If you happen to stop by the High Roller on the Las Vegas strip next week in between InfoComm activities, your experience on the world's tallest observation wheel will feature AV technology courtesy of Alcorn McBride.
When visitors arrive at the wheel’s pre-ride building they meet Lucas, the narrator of the High Roller experience. Two Alcorn McBride AV Binloop HD units feed monitors throughout the facility.
The High Roller, which serves as the focal point of The LINQ, the innovative shopping, dining and entertainment district developed by Caesars Entertainment, is a 550-foot tall wheel with 28 glass-enclosed cabins that hold up to 40 passengers each. The 30-minute ride includes a dynamic video and music show that fades away as the wheel ascends along with a colorful nighttime light show.
- “It was a challenge to work with a system spread over a 550-foot tall wheel and a 30-minute ride,” said Kevin M. Ruud, a consultant with Design Horizons who served as the design engineer and programmer for the High Roller, the pre-ride building, and The LINQ. “It took a lot of rides for us to get all the cues and programming worked out. The programming was especially complex with 28 different timelines for the cabins running simultaneously. We knew the only gear that could handle this accurately and reliably was Alcorn McBride.”
- When visitors arrive at the wheel’s pre-ride building they meet Lucas, the narrator of the High Roller experience. Two Alcorn McBride AV Binloop HD units feed monitors throughout the facility. In the security area, visitors see five consecutive portrait-mode monitors where Lucas’s image is locked together and interacts with five different feeds of himself. In the reception and bar areas sets of monitors feature graphics and pricing for the ride.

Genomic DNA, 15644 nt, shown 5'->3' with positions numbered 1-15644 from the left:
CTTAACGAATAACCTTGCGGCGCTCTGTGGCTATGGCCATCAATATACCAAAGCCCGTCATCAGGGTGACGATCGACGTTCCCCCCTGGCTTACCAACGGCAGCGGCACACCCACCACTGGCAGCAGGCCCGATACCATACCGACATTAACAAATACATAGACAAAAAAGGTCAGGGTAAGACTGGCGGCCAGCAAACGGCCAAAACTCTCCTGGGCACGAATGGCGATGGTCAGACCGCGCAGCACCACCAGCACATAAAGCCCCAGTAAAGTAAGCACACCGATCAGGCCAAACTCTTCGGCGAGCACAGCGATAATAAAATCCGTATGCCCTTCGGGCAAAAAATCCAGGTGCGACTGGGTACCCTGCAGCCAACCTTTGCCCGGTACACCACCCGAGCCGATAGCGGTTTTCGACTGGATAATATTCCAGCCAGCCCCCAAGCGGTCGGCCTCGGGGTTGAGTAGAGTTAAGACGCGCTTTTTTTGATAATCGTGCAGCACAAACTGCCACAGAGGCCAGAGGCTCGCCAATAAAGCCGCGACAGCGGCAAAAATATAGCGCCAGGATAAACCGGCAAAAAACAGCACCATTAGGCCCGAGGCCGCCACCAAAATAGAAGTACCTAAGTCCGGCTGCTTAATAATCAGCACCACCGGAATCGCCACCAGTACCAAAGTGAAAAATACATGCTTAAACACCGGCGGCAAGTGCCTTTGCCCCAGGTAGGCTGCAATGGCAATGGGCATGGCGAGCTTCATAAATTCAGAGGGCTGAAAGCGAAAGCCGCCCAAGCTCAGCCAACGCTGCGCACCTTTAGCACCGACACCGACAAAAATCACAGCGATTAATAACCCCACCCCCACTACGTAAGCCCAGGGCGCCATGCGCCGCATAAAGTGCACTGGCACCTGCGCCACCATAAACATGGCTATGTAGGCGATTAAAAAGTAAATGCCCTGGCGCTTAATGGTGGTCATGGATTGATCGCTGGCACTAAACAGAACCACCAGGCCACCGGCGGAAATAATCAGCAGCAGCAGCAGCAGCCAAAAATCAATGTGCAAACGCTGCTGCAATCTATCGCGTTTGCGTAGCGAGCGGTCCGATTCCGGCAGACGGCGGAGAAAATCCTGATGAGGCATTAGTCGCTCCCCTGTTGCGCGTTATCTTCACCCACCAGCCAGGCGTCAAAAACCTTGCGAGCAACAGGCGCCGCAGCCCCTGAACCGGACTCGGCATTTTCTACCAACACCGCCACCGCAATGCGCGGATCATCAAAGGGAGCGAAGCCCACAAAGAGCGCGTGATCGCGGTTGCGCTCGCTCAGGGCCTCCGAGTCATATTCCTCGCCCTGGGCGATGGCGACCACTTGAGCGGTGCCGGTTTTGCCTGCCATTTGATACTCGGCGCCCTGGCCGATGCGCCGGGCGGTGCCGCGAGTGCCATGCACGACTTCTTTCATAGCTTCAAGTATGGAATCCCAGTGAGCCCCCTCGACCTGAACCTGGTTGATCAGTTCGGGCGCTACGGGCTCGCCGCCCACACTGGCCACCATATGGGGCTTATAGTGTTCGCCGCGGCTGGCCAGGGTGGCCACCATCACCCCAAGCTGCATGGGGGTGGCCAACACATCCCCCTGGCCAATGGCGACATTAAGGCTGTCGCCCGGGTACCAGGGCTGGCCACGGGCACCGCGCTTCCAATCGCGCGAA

- The departure concourse houses a 270º curved screen measuring 121 x 13 feet. Six video projectors display a giant, edge-blended image across the screen offering a glimpse of the adventure to come. Moving lights enhance the space and a 12-channel plus subwoofer sound system delivers the audio. All of the imagery and audio are run from Alcorn McBride V16 Pro and LightCue Pro systems.
- Each cabin on the High Roller has a dedicated V16 Pro and AV Binloop HD, which feed eight monitors wrapped above the windows of the cabin. They display content relevant to the position of the wheel at that moment, such as what sights visitors are seeing and how high in the air the wheel is. Dedicated AM4 units in each cabin play background music and announcements. All 28 cabins talk back to another V16 Pro on the platform that sends information to each cabin when the wheel is rotating.
- When visitors finish riding the High Roller they can stroll along the quarter-mile LINQ, which features a sound system along its entire length. A V16 Pro runs the time-of-day routines, sets levels and adjusts music types. Announcements are run through an AM4, controlled by the V16 Pro.